West Philly Student Invited To State Of The Union
Four members of the West Philly Hybrid X Team gained national attention for outstanding work in an international fuel-efficiency contest for cars. In September, President Obama invited them to the White House, but Brandon Ford forgot his ID and couldn't get in. But Mrs. Obama didn't forget the boy. He sat with her during the State of the Union.
STEVE INSKEEP, host:
Now, in last night's State of the Union Address, President Obama said the United States needs to refocus on science and technology education.
President BARACK OBAMA: This is our generation's Sputnik moment. Two years ago I said that we needed to reach a level of research and development we haven't seen since the height of the space race.
INSKEEP: For one Philadelphia technology student who got to watch in person, that speech was a second chance to have his own moment.
Carolyn Beeler reports from member station WHYY in Philadelphia.
CAROLYN BEELER: It was a quiet night at home for 17-year-old Azeem Hill. He watched the president's speech from his living room in West Philadelphia.
Mr. AZEEM HILL (High School Student): Oh, yeah. I see him. I saw him. I saw him. Yeah, there he was. He's like in the front row.
BEELER: Hill was searching the crowd shots on TV for his friend Brandon Ford, who was one of the students chosen to sit next to Michelle Obama during the speech.
Mr. HILL: He looked good. He was all dressed up and stuff with the president.
BEELER: Azeem and Brandon are on the West Philly Hybrid X Team, a high school club. The group got a lot of attention last year for outlasting teams of professionals and college students in an international competition to design fuel-efficient cars. In September, team members were invited to attend a White House speech announcing a new math and science initiative, where President Obama gave the team a shout-out.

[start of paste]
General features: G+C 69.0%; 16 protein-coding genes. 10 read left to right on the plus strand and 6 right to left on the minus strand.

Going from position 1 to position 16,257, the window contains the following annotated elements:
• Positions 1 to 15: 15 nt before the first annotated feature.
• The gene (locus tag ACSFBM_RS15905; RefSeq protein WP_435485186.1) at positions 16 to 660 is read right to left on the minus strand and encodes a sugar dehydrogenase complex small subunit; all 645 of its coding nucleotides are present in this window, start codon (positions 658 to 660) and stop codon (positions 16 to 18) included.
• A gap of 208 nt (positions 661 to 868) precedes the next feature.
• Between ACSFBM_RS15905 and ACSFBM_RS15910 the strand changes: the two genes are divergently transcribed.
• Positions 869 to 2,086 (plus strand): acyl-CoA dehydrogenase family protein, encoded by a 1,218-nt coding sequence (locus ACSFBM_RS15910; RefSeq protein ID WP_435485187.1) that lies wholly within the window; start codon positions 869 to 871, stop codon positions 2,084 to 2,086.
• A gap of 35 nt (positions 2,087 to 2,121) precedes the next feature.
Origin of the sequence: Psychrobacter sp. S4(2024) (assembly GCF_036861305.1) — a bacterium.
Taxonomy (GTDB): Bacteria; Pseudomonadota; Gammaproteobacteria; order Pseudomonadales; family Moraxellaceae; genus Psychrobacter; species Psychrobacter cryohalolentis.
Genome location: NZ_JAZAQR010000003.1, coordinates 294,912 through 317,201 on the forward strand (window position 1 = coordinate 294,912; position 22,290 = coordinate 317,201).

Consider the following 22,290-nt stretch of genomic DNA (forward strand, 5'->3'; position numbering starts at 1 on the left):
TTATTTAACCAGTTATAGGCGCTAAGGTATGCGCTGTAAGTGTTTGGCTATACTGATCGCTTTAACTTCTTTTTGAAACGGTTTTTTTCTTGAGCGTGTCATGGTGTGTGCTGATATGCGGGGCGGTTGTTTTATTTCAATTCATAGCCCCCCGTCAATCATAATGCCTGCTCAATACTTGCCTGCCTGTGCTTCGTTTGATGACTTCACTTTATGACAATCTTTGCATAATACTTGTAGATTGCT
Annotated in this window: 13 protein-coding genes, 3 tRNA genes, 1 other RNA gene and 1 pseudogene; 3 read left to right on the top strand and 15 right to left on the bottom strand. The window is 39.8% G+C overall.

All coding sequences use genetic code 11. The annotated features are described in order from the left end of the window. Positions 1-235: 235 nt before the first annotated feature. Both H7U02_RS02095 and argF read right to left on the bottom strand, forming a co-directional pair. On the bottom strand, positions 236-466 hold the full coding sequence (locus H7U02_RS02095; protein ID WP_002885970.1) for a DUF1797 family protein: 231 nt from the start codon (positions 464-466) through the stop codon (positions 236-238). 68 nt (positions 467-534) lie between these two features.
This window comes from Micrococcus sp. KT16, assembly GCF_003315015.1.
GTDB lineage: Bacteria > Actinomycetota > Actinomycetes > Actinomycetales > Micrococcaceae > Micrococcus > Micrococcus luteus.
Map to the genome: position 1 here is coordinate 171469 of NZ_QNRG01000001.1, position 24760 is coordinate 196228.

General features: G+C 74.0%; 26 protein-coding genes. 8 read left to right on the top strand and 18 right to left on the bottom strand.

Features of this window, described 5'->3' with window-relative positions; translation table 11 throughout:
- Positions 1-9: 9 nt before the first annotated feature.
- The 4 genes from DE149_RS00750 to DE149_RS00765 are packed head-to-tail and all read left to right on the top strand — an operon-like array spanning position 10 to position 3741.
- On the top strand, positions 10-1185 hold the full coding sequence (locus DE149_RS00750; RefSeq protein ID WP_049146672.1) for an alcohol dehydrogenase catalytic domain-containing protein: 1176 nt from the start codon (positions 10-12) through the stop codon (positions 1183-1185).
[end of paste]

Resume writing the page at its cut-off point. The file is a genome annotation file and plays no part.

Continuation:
President BARACK OBAMA: They certainly didn't have every advantage in life. What they had was a program that challenged them to solve problems and to work together, to learn and build and create. And that's the kind of spirit and ingenuity that we have to foster.
Mr. HILL: It was just a really cool, profound moment. You know, I'm sitting across from the president while he's giving his speech. Like, how many students can say that?
BEELER: But Brandon, he missed all this praise. He didn't have his I.D. on him, so he couldn't get through security and into the White House. He had to wait outside. A White House staffer said she felt bad and would try to do something nice for Brandon.
Mr. SIMON HAUGER (Director, West Philly Hybrid X Team): Our gut was, you know, a letter or a photo or something like that.
BEELER: That's Simon Hauger, director of the West Philly Hybrid X Team. Last week, Hauger was in the car with a team volunteer when a call came from Washington, asking if Brandon would like to sit with the first lady during the State of the Union.
Mr. HAUGER: We were utterly surprised and delighted. And like I said, it couldn't have happened to a nicer kid. He's really delightful.
Mr. HILL: Just to see that they went out their way and did that for the West Philly Hybrid X Team a second time really shows his appreciation not only for our team but for innovation, for the future and, you know, what we represent and what we're fighting for.
BEELER: As he watched the speech, Azeem said didn't agree with everything President Obama said about transforming science and technology education. Still, that doesn't mean he wouldn't have liked to be there for that speech.
Mr. HILL: I'm jealous because I want to be at the White House again. But I have schoolwork, so I'm staying home tonight. I'm proud of him. I am.
(Soundbite of laughter)
BEELER: For NPR News, I'm Carolyn Beeler in Philadelphia.
INSKEEP: And that's part of our State of the Union coverage, which we're hearing throughout today's MORNING EDITION. You can also find many things at NPR.org, including a transcript of the speech.
It's MORNING EDITION, from NPR News. I'm Steve Inskeep.
RENEE MONTAGNE, host:
And I'm Renee Montagne. Transcript provided by NPR, Copyright NPR.